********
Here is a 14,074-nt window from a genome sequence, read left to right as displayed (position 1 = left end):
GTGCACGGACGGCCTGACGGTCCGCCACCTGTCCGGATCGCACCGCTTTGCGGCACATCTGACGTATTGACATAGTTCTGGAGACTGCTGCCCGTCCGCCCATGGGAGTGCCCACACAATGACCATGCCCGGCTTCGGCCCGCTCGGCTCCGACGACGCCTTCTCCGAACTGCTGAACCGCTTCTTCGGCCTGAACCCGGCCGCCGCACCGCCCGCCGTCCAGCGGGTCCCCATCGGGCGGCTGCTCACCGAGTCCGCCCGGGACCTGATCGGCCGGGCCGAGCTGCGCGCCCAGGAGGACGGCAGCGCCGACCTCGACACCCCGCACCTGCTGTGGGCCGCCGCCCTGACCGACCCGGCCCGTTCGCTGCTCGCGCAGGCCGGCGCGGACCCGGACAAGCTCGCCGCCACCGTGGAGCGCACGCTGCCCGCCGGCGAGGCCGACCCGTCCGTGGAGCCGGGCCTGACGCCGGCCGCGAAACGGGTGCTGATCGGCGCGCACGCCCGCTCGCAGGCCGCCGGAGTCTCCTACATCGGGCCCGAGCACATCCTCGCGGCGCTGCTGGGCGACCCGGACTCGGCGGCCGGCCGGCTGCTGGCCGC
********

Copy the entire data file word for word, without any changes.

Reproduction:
Here is a 14,074-nt window from a genome sequence, read left to right as displayed (position 1 = left end):
GTGCACGGACGGCCTGACGGTCCGCCACCTGTCCGGATCGCACCGCTTTGCGGCACATCTGACGTATTGACATAGTTCTGGAGACTGCTGCCCGTCCGCCCATGGGAGTGCCCACACAATGACCATGCCCGGCTTCGGCCCGCTCGGCTCCGACGACGCCTTCTCCGAACTGCTGAACCGCTTCTTCGGCCTGAACCCGGCCGCCGCACCGCCCGCCGTCCAGCGGGTCCCCATCGGGCGGCTGCTCACCGAGTCCGCCCGGGACCTGATCGGCCGGGCCGAGCTGCGCGCCCAGGAGGACGGCAGCGCCGACCTCGACACCCCGCACCTGCTGTGGGCCGCCGCCCTGACCGACCCGGCCCGTTCGCTGCTCGCGCAGGCCGGCGCGGACCCGGACAAGCTCGCCGCCACCGTGGAGCGCACGCTGCCCGCCGGCGAGGCCGACCCGTCCGTGGAGCCGGGCCTGACGCCGGCCGCGAAACGGGTGCTGATCGGCGCGCACGCCCGCTCGCAGGCCGCCGGAGTCTCCTACATCGGGCCCGAGCACATCCTCGCGGCGCTGCTGGGCGACCCGGACTCGGCGGCCGGCCGGCTGCTGGCCGC